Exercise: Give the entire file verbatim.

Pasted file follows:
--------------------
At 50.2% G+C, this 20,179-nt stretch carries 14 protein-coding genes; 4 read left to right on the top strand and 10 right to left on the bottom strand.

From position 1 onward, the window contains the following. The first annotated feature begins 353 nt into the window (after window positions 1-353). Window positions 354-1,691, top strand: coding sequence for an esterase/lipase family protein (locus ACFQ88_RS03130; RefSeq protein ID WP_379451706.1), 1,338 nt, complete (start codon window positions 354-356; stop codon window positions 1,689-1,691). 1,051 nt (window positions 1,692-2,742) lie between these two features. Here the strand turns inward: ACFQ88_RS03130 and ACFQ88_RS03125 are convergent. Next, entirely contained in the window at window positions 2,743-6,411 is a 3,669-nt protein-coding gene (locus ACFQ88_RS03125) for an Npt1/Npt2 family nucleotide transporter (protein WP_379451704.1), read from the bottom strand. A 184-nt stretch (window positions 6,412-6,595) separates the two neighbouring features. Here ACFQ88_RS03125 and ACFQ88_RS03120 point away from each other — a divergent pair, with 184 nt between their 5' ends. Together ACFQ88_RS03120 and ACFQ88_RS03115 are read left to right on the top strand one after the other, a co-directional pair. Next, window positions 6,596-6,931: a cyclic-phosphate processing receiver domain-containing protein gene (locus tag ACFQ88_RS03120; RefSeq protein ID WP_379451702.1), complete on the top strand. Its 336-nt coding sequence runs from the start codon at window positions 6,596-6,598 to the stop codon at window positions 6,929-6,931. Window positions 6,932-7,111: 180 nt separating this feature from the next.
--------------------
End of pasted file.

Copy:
At 50.2% G+C, this 20,179-nt stretch carries 14 protein-coding genes; 4 read left to right on the top strand and 10 right to left on the bottom strand.

From position 1 onward, the window contains the following. The first annotated feature begins 353 nt into the window (after window positions 1-353). Window positions 354-1,691, top strand: coding sequence for an esterase/lipase family protein (locus ACFQ88_RS03130; RefSeq protein ID WP_379451706.1), 1,338 nt, complete (start codon window positions 354-356; stop codon window positions 1,689-1,691). 1,051 nt (window positions 1,692-2,742) lie between these two features. Here the strand turns inward: ACFQ88_RS03130 and ACFQ88_RS03125 are convergent. Next, entirely contained in the window at window positions 2,743-6,411 is a 3,669-nt protein-coding gene (locus ACFQ88_RS03125) for an Npt1/Npt2 family nucleotide transporter (protein WP_379451704.1), read from the bottom strand. A 184-nt stretch (window positions 6,412-6,595) separates the two neighbouring features. Here ACFQ88_RS03125 and ACFQ88_RS03120 point away from each other — a divergent pair, with 184 nt between their 5' ends. Together ACFQ88_RS03120 and ACFQ88_RS03115 are read left to right on the top strand one after the other, a co-directional pair. Next, window positions 6,596-6,931: a cyclic-phosphate processing receiver domain-containing protein gene (locus tag ACFQ88_RS03120; RefSeq protein ID WP_379451702.1), complete on the top strand. Its 336-nt coding sequence runs from the start codon at window positions 6,596-6,598 to the stop codon at window positions 6,929-6,931. Window positions 6,932-7,111: 180 nt separating this feature from the next.